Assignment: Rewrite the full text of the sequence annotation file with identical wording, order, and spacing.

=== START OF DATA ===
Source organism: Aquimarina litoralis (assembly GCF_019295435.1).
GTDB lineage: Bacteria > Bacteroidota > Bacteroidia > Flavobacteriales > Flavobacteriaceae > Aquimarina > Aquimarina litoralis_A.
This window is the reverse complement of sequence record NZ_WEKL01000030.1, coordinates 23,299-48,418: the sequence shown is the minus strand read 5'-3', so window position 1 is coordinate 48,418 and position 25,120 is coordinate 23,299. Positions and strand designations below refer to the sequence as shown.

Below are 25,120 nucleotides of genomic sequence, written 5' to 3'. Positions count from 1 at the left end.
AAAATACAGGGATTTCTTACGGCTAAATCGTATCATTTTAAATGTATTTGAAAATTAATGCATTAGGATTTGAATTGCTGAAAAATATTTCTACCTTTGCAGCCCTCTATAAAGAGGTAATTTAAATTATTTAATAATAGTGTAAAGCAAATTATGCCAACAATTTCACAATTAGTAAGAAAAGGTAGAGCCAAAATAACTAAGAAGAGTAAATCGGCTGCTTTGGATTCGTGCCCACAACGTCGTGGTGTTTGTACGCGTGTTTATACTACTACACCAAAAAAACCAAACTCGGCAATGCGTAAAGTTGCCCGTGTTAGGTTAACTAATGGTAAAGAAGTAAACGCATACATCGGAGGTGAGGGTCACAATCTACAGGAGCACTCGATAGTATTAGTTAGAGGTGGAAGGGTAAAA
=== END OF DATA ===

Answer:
Source organism: Aquimarina litoralis (assembly GCF_019295435.1).
GTDB lineage: Bacteria > Bacteroidota > Bacteroidia > Flavobacteriales > Flavobacteriaceae > Aquimarina > Aquimarina litoralis_A.
This window is the reverse complement of sequence record NZ_WEKL01000030.1, coordinates 23,299-48,418: the sequence shown is the minus strand read 5'-3', so window position 1 is coordinate 48,418 and position 25,120 is coordinate 23,299. Positions and strand designations below refer to the sequence as shown.

Below are 25,120 nucleotides of genomic sequence, written 5' to 3'. Positions count from 1 at the left end.
AAAATACAGGGATTTCTTACGGCTAAATCGTATCATTTTAAATGTATTTGAAAATTAATGCATTAGGATTTGAATTGCTGAAAAATATTTCTACCTTTGCAGCCCTCTATAAAGAGGTAATTTAAATTATTTAATAATAGTGTAAAGCAAATTATGCCAACAATTTCACAATTAGTAAGAAAAGGTAGAGCCAAAATAACTAAGAAGAGTAAATCGGCTGCTTTGGATTCGTGCCCACAACGTCGTGGTGTTTGTACGCGTGTTTATACTACTACACCAAAAAAACCAAACTCGGCAATGCGTAAAGTTGCCCGTGTTAGGTTAACTAATGGTAAAGAAGTAAACGCATACATCGGAGGTGAGGGTCACAATCTACAGGAGCACTCGATAGTATTAGTTAGAGGTGGAAGGGTAAAA